|Study suggests using a thinner cap to achieve a thicker residual stromal bed and a lesser decrease in corneal biomechanical strength in the SMILE procedure. Photo: Bobby Saenz, OD, Anthony Vanrachack, OD, and Alexandra Wiechmann, OD. Click image to enlarge.
It’s been reported that flapless surgeries such as photorefractive keratectomy (PRK) and small-incision lenticule extraction (SMILE) result in fewer changes in corneal biomechanics than flap-based approaches such as LASIK. In a new study, researchers evaluated the change in corneal stiffness after these procedures.
Within each group, 120 eyes completed one year of postoperative follow-up. Age, gender, spherical equivalent and central corneal thickness–matched cases undergoing SMILE with a 120μm cap, LASIK with a 110μm flap and PRK were enrolled. One-year change in various metrics of corneal biomechanics were compared between the surgical groups.
The changes in all indices with SMILE were significantly greater than with LASIK and PRK, except the change in deformation amplitude ratio (posterior movement of the corneal apex) between SMILE and LASIK. No significant change was found in the stress-strain index (regional variation of corneal stiffness) with PRK. “Although the stress-strain index was designed to indicate material stiffness of the cornea with low correlation with the tissue’s geometric parameters or the IOP, it seems that the stress-strain index does not capture material stiffness fully when there are two layers of tissue that experience two different biomechanical stress environments (cap/flap vs. stroma),” the authors wrote in their paper.
A lower residual stromal bed target in the SMILE group and the 10µm difference between the cap and the flap explains the difference between the two procedures, they noted.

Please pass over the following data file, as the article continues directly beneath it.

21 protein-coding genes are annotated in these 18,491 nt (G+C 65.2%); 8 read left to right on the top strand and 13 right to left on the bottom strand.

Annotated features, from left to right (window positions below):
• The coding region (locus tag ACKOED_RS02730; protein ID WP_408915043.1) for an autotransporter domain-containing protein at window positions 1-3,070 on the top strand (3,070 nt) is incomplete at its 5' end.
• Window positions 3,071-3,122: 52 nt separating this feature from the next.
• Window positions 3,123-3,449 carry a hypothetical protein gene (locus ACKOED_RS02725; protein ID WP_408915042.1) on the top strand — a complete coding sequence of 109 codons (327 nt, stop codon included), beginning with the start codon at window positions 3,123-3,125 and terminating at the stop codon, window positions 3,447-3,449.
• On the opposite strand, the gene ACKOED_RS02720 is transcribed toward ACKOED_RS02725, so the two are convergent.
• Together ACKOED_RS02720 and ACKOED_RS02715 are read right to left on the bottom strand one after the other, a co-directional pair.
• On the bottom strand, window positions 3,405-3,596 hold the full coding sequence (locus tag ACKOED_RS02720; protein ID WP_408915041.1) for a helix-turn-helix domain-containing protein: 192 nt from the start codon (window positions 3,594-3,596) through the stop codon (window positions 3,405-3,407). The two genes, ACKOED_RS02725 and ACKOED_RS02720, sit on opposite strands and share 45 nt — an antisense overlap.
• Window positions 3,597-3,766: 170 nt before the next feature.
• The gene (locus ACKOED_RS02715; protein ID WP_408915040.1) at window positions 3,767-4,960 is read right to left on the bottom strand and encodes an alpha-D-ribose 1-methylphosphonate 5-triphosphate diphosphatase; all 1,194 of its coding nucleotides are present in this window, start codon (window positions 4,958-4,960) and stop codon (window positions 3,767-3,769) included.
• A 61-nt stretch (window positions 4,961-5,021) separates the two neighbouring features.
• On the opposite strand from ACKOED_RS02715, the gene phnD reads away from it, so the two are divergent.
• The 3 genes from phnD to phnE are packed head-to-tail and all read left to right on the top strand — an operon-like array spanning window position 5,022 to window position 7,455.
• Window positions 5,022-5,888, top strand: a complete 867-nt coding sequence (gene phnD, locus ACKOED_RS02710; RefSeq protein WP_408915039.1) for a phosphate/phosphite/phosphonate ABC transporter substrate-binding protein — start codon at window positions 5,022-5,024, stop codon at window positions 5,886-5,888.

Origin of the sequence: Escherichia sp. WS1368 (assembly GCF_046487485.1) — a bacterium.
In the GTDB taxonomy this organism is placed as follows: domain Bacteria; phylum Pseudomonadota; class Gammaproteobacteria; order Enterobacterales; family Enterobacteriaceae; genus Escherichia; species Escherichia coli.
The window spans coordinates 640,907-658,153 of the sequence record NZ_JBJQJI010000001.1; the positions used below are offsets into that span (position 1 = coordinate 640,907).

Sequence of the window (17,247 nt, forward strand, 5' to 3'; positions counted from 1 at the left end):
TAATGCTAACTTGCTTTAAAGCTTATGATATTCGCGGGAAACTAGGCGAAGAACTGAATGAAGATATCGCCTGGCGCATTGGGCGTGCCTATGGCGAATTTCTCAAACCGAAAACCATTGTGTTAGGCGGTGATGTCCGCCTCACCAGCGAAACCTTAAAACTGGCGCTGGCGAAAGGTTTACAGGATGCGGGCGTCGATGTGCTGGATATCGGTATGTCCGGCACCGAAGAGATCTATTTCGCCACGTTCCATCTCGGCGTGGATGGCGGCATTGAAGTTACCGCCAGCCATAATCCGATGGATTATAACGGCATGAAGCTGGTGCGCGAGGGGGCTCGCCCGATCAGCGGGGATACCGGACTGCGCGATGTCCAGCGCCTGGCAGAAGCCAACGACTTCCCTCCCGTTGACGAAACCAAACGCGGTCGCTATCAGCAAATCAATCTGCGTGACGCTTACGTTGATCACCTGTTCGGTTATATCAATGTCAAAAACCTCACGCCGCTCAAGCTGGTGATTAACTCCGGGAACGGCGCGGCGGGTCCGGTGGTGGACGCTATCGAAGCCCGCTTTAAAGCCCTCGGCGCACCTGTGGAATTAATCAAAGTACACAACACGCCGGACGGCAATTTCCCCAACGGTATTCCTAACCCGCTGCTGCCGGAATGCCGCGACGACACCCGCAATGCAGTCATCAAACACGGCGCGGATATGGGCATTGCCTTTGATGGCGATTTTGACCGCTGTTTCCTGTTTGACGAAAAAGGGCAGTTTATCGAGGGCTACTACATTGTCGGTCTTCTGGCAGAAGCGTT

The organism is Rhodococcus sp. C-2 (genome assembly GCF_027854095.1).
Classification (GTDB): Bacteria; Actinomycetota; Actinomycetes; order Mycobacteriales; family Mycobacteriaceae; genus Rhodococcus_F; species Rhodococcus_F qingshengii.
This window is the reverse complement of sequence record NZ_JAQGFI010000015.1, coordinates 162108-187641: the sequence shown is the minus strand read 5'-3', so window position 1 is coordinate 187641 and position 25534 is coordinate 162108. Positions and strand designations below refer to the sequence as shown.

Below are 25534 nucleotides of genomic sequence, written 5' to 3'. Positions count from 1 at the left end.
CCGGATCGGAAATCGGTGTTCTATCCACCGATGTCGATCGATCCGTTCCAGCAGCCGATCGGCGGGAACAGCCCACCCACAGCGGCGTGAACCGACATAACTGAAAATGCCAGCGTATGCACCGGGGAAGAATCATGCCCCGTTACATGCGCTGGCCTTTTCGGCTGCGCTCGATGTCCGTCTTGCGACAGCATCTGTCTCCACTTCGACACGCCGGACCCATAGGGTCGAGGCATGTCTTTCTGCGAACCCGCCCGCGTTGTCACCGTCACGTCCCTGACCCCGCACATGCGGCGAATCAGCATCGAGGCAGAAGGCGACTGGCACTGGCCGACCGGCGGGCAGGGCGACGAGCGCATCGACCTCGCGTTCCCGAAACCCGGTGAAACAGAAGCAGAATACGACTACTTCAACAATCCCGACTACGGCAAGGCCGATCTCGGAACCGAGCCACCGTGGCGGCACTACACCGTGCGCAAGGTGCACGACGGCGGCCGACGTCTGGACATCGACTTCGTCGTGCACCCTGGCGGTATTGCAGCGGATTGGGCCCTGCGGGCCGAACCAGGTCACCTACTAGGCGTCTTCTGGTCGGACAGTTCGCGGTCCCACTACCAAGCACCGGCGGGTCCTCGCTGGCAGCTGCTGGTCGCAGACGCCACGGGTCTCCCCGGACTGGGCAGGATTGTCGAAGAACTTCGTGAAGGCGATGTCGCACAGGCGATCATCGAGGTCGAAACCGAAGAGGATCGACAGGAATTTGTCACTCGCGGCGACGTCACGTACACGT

“In other words, the role of lower residual stromal bed thickness with smaller diameter of tissue removal in SMILE combined to generate the biomechanical changes despite the potentially greater stiffness in the cap vs. the flap,” the study authors explained. “This observation also explains why the decrease in the dynamic corneal responses in PRK was lower than in the other two procedures.”
A previous study reported greater biomechanical change with LASIK than SMILE. However, both flap and cap were matched at 90μm, both of which would have produced a greater residual stromal bed thickness than this study, which had much greater cap and flap thicknesses, the authors noted.
“This comparison is important because it indicates that, if the cap and flap thicknesses are matched, then LASIK shows greater biomechanical change than SMILE, with presumably similar residual stromal beds,” they explained. “Although SMILE preserves the greatest amount of anterior cornea with a cap thickness of 120μm, this also produces the smallest residual stromal bed and the greatest decrease in stiffness.”
The study concluded that the residual stromal bed is more important in determining stiffness decreases than the thickness of the cap in SMILE.
“When a thinner cap was used in a published study, LASIK showed greater biomechanical weakening than SMILE, which showed that, if residual stromal beds were similar between procedures, SMILE produces a fundamentally stronger result,” the authors explained. “Further evidence is given by PRK, the procedure that involved the removal of the anterior layer but maintained the thickest residual stromal bed, in which case there was less of a decrease in biomechanical stiffness of the cornea than in the other two procedures. Based on these findings, we suggest using a thinner cap, and hence a thicker residual stromal bed and a lesser decrease in corneal biomechanical strength, in the SMILE procedure.”
Hashemi H, Roberts CJ, Elsheikh A, et al. Corneal biomechanics after SMILE, femtosecond-assisted LASIK and photorefractive keratectomy: a matched comparison study. Vis Sci Technol. 2023;12(3):12.